BMD: You get a really fantastic performance out of Dan Stevens, who doesn't seem to have shaken off some of his Legion twitchiness when playing [Apostle protagonist] Thomas Richardson. How did you guys go about crafting this character together?
GE: Thomas' nature came about from a conversation Dan and I had before we started shooting, which was: he shouldn't like the hero. We knew that from the jump, but we also wanted him to be vulnerable. Essentially, he's not the right person for this job of finding his sister on this island, but he's the only person there is to do it. So, we created this idea of his mannerisms and the way he may sometimes think he's the hero, but he's always hindered by his dependency on laudanum. The way he speaks, through this tightened his jaw, is muffled and cheeky up until a pivotal moment of the film. But once he makes the decision to commit to this task, and becomes sober, there's a clarity that takes over. His jaw muscles suddenly loosen up. For me and Dan, it was all about putting Thomas through the ringer, and then seeing what's left of him.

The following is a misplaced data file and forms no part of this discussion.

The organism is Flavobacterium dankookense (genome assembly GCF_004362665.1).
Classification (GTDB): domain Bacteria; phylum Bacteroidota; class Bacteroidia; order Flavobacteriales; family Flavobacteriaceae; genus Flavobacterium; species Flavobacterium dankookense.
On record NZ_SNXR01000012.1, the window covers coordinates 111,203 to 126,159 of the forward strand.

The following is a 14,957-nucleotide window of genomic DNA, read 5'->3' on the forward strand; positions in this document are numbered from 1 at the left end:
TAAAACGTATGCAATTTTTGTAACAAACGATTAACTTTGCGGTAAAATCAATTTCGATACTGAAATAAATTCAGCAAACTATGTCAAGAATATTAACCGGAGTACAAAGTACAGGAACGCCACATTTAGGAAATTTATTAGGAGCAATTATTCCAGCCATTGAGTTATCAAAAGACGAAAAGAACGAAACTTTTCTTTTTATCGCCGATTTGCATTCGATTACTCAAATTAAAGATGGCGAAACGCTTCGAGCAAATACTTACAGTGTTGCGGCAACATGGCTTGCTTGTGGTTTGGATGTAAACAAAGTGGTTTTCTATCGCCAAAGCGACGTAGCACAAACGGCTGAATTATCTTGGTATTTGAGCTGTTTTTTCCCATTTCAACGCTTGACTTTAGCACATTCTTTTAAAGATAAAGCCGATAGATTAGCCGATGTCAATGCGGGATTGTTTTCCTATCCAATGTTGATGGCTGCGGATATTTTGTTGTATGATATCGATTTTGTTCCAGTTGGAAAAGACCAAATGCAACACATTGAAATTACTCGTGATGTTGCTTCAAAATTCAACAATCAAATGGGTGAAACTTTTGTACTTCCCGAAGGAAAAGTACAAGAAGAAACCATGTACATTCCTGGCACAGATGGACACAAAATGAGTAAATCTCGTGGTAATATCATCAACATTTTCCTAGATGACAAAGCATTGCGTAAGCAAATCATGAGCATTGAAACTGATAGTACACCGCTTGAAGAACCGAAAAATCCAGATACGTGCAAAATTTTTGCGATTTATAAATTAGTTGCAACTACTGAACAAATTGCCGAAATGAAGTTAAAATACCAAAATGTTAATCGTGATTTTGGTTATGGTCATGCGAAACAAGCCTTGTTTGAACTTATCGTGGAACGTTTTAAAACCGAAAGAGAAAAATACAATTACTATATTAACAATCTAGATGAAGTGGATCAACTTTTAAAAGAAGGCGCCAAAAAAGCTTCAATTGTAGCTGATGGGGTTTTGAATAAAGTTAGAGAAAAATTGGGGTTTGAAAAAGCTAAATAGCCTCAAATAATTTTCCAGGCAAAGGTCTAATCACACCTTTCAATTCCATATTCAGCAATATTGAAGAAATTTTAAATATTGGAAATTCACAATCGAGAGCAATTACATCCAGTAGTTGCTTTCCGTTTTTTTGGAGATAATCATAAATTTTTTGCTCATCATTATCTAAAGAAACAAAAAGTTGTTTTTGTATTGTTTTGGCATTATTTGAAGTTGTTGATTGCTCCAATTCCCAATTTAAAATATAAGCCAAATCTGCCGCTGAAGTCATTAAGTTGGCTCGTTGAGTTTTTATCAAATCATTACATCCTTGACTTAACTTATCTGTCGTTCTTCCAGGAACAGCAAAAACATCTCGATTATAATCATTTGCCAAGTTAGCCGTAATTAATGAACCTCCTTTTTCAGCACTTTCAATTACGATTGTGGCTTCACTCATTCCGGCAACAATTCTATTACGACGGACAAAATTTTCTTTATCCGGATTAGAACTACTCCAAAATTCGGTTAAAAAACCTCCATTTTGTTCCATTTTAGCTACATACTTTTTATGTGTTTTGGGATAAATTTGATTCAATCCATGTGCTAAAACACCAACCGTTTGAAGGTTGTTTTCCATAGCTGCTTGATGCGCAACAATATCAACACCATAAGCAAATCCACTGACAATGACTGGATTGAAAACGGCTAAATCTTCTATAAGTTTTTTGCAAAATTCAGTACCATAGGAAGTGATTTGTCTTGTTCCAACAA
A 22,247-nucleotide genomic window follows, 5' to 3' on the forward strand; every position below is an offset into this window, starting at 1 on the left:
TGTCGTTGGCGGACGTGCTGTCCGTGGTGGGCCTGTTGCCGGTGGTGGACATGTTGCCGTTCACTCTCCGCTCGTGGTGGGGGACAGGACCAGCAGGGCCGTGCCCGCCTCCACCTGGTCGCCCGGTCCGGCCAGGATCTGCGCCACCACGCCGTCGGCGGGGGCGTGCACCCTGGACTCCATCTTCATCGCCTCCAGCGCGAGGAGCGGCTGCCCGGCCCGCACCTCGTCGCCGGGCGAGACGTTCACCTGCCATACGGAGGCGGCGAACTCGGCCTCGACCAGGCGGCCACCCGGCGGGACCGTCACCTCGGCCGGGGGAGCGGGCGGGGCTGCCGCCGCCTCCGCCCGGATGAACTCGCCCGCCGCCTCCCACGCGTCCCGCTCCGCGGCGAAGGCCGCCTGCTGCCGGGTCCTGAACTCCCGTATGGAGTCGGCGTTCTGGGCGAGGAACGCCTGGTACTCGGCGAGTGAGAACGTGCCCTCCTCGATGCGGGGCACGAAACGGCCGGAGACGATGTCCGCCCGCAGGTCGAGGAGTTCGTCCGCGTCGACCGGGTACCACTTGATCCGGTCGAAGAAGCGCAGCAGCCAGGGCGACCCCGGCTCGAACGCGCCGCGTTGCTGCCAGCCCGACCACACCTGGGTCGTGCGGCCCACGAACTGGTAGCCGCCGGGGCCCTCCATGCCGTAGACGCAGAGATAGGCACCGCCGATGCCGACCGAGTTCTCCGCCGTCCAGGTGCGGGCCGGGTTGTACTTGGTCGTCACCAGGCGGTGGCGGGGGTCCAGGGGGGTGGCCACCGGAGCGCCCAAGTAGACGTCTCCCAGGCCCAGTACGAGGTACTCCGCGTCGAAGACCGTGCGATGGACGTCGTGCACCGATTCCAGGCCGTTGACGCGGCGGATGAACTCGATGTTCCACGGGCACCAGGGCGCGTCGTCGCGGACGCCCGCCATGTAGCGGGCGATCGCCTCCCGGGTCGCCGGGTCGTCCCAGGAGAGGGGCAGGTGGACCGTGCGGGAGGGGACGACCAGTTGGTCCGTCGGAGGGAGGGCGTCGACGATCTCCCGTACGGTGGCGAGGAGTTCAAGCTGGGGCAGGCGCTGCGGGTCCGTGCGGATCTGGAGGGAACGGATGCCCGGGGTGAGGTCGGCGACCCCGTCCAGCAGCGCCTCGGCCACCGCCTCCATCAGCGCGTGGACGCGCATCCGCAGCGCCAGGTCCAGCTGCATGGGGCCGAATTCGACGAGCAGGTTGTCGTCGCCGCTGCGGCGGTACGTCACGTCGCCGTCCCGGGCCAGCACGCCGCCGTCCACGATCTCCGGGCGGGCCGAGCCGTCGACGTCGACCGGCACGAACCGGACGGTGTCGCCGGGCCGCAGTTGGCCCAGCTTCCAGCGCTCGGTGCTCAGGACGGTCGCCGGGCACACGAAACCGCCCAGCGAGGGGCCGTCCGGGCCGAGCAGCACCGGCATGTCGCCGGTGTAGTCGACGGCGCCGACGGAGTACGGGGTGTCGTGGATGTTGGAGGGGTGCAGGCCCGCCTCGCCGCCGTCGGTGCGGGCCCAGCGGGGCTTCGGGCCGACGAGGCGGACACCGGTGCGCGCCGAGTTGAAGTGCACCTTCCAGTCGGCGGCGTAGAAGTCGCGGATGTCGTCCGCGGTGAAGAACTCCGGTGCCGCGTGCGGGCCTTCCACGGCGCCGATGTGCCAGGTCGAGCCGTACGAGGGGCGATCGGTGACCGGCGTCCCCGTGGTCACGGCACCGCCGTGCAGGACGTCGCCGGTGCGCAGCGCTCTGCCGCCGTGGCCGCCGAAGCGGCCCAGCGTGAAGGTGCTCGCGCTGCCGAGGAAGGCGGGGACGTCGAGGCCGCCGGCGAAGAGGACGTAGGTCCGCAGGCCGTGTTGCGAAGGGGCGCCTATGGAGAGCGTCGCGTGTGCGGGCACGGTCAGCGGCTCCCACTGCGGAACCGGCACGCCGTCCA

BMD: In a way, it's a story about a broken man finding purpose, but still being very broken.
GE: Exactly. And Dan plays it terrifically.
Apostle hits Netflix October 12th.